by ELEANOR MORROW
Just now, taking Coleman off the turntable, the cold sharpening my bones, I had a sudden intimation of my true character.
- Rosmarie Waldrop, A Form/of Taking/It All
Red-rimmed or opaque, Sheila manages a coil (hair-wise) with an aubergine staff. When she approaches, her stopping point is a lecturn. The right skirt ascends slightly above the waist, where it resembles a massive throat choked by a giantess.
This was before, but only moments before, each individuated object in the extramuros became the subject of a photo. A necessary preserve evolved, completely online, and the ensuing catalog became too extensive. If we did not have someone to reduce our number of choices, it would be easy to turn into Jonah Lehrer, or if not him, a fern.
Sheila was three years older than me but nowhere near as accustomed to the vagaries of urban living. She came from a troubled upbringing; her father was no longer living. She spent hours shifting things around in her immediate space. She was not shy of asking my opinion, and when I detailed my views, I found her absorbing them slowly, like a medication designed to release its contents at a nonspecific, later date.
The world outside a 12th century convent must have appeared impossibly fast to its citizens. Extrapolate: are we the ones beyond the high walls, or essentially contained in that cloister, in the original sense of the term? We elide in open air, what some call the sinful, extramuros world, where this could be referred to as a dog:
Sheila began to mirror her roommate in a number of ways I found alarming. One day she saw me wiping up the windowsill with a paper towel. Every morning thereafter she ran them clean with steel wool. When I asked her what she was doing she nearly screamed.
Sheila's vision was severely worse in one eye, and when she took out her contacts before bedtime she often got a headache. (Watching her touch an eye with the tip of a fingernail was an evening in itself.) Instead of resenting the pain, she felt she deserved it. Or maybe I just wanted to believe this because it made me feel better.
There were other things. She eliminated any visible mark. We had one marble countertop, far more "marble" than marble. She guarded this thing as if it was sunrise at Le Havre. It held something for her, like a repository. The countertop rewarded what she put into it, because I could hear her version of an orgasm through the wall, and there's an app that tells you whether it's real or not, for $2.99.
So I went out more. When I came to others as a stranger, I felt the first, most advantageous way of seeming. I myself marvel at how many people keep it together so well. They look prepared for this, cast in a certain light, turning to a partner or loved one in the vague, abstract background of my day-to-day life.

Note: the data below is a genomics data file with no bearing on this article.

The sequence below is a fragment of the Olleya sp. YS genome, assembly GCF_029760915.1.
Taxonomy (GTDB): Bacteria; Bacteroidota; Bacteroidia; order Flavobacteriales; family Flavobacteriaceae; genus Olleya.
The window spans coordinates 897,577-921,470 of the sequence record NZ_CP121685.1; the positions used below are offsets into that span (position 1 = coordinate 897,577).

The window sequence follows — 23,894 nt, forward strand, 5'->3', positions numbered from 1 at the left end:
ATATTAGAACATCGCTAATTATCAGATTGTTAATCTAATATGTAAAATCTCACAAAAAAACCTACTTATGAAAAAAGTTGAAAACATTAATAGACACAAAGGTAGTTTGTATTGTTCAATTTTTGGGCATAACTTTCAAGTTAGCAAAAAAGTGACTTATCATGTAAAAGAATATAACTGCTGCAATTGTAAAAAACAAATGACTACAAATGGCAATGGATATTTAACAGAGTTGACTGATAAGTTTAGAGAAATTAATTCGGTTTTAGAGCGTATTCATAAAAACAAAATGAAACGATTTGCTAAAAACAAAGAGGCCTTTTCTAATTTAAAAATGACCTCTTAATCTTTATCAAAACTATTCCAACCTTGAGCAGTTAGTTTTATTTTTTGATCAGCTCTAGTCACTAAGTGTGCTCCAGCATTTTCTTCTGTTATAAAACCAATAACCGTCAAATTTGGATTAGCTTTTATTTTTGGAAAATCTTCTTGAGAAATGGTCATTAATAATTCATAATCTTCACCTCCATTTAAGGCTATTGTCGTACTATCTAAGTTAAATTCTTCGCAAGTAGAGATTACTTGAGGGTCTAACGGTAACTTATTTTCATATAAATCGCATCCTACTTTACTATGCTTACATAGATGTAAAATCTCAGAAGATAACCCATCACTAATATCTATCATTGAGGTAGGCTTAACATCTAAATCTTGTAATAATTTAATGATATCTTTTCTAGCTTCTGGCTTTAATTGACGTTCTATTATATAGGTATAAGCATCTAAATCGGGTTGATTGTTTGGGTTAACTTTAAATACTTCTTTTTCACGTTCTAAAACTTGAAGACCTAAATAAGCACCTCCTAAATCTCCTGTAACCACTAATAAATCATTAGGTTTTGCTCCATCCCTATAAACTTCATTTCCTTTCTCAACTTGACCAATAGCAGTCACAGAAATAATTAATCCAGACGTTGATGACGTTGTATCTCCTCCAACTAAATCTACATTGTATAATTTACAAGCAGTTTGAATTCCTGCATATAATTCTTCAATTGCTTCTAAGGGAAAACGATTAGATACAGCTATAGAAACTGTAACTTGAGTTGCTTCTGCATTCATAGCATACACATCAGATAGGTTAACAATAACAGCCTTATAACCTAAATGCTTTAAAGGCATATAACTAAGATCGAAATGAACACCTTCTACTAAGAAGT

The most ubiquitous combination in the extramuros is mother-daughter. This is followed by
a senior citizen and another senior citizen
A chatterbox and someone who listens to it
five Hasidic men eating licorice
A woman, another woman, and an ugly man
I never knew Sheila to drive a car, so I was mildly surprised when she brought one around. It was not a Cadillac. She mainly drove it on Saturdays to the laundromat, and I never knew where else she went. When I tried to follow her she always lost me without meaning to.
In restaurants, I'm usually into hearing other people's conversations. I like to know what they're talking about, but only in the broad outline. When it gets too serious I focus on my food.
Sheila got a boyfriend on New Year's Eve. He came up to her at a party and complimented her shoes. At first all I knew about him was that he loved Riesling. When he didn't fade after a few awkward, drunken dates, she appeared visibly relieved at this turn of events. Strange southern expressions started creeping into her day-to-day dialogue, so I made assumptions, but instead Timothy was a thirty five year old Korean obstetrician. One of his loves was origami, another was Sheila, a third and yet still essential desire was for fondue. He ate it whenever he could.
When I went home to see my parents, I was astonished at how much they'd changed. Perhaps they were a certain kind of individual, and combined, none of their specific qualities emerged from the collision. With enough distance from a mistake, the bad choice transforms into something completely unexpected.
I heard that Sheila had a baby and named it Chelsea, after nothing.
In the extramuros, a place represents something else besides itself. It is a natural inclination, I am told, to return to the sight of familiar shitholes and stuttering haunts. The abandoned meeting space of my old school reflected at night elicits anguish, but I also have to admit I feel relieved in the presence of familiar environs. I am glad to know that I am altered from what I was, for if not, everything would necessarily be the same. The lack of change would be a worse kind of horror.
In Sheila's photos (easily available online) she dresses differently now, but it is all the same notes. I have to wonder what the person she is parroting now is like, whether this particular woman salvages any of my verve or grace. There might well be a house somewhere where all its denizens are people she has iterated on. Parcel to post, a safer existence — not that I'm tarnishing hers — remains unacceptable.
Photographs by Kara VanderBijl.
"Swanlights (live)" - Antony and the Johnsons (mp3)
"Rapture (live)" - Antony and the Johnsons (mp3)